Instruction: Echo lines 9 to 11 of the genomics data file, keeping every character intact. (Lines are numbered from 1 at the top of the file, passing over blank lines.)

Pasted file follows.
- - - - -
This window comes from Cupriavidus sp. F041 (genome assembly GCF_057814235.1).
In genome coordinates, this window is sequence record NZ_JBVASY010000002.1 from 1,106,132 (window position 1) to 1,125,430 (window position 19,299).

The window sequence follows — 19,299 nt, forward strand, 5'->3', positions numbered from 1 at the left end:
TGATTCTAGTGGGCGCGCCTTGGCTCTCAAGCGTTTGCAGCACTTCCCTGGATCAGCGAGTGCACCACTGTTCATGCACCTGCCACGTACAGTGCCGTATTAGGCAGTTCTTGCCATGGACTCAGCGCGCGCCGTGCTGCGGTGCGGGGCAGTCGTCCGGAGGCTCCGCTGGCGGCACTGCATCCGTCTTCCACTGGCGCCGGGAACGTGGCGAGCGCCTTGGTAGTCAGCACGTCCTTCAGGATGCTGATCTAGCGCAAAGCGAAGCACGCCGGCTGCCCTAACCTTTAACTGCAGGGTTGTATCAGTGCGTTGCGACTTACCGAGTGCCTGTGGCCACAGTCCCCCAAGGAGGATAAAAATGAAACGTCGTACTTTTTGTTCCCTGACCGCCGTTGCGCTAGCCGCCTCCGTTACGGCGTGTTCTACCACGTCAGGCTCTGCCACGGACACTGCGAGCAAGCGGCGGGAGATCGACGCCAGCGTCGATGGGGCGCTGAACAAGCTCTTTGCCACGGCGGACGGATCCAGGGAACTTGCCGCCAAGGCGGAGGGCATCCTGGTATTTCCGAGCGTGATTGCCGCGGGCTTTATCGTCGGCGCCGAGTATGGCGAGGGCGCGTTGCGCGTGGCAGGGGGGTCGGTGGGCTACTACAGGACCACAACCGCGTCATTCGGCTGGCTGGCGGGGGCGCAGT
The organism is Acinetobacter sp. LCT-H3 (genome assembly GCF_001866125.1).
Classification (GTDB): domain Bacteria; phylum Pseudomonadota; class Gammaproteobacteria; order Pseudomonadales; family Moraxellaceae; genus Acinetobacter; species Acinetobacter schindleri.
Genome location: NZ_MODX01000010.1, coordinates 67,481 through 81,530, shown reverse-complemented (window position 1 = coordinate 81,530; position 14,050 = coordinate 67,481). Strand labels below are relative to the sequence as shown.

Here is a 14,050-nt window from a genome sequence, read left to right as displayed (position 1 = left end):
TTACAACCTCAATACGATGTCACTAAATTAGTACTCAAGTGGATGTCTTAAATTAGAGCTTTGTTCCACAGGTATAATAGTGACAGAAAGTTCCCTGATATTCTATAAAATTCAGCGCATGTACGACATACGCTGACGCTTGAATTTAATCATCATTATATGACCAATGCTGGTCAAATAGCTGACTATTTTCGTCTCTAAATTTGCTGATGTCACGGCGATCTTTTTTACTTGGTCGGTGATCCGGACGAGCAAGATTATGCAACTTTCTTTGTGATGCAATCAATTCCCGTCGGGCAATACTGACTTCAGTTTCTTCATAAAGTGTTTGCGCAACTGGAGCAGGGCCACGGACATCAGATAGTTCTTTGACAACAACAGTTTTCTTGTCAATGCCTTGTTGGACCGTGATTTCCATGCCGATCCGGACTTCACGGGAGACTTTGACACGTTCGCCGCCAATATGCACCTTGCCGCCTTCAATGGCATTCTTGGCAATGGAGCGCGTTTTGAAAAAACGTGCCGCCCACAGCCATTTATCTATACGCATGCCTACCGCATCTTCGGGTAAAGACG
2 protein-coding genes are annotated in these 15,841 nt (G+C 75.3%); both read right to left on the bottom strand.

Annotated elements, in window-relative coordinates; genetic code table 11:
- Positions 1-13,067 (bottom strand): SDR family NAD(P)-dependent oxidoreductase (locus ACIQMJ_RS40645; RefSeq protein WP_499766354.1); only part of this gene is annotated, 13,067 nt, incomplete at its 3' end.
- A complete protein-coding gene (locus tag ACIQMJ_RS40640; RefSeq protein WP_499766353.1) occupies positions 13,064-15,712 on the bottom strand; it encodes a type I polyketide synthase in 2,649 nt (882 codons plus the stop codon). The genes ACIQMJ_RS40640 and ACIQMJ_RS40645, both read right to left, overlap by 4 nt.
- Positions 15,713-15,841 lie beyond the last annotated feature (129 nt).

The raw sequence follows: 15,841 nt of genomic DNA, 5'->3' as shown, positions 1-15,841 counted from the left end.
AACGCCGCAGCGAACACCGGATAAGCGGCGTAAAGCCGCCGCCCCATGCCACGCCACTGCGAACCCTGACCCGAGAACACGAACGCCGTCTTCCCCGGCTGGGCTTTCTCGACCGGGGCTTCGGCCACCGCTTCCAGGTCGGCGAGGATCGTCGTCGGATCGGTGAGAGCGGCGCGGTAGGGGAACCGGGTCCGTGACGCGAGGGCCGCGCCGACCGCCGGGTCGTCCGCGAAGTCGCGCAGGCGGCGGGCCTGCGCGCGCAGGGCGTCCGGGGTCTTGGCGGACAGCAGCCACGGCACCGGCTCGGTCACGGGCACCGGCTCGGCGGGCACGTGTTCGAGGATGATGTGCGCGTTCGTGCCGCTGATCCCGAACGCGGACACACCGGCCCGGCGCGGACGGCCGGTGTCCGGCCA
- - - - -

TTACAACCTCAATACGATGTCACTAAATTAGTACTCAAGTGGATGTCTTAAATTAGAGCTTTGTTCCACAGGTATAATAGTGACAGAAAGTTCCCTGATATTCTATAAAATTCAGCGCATGTACGACATACGCTGACGCTTGAATTTAATCATCATTATATGACCAATGCTGGTCAAATAGCTGACTATTTTCGTCTCTAAATTTGCTGATGTCACGGCGATCTTTTTTACTTGGTCGGTGATCCGGACGAGCAAGATTATGCAACTTTCTTTGTGATGCAATCAATTCCCGTCGGGCAATACTGACTTCAGTTTCTTCATAAAGTGTTTGCGCAACTGGAGCAGGGCCACGGACATCAGATAGTTCTTTGACAACAACAGTTTTCTTGTCAATGCCTTGTTGGACCGTGATTTCCATGCCGATCCGGACTTCACGGGAGACTTTGACACGTTCGCCGCCAATATGCACCTTGCCGCCTTCAATGGCATTCTTGGCAATGGAGCGCGTTTTGAAAAAACGTGCCGCCCACAGCCATTTATCTATACGCATGCCTACCGCATCTTCGGGTAAAGACG
2 protein-coding genes are annotated in these 15,841 nt (G+C 75.3%); both read right to left on the bottom strand.

Annotated elements, in window-relative coordinates; genetic code table 11: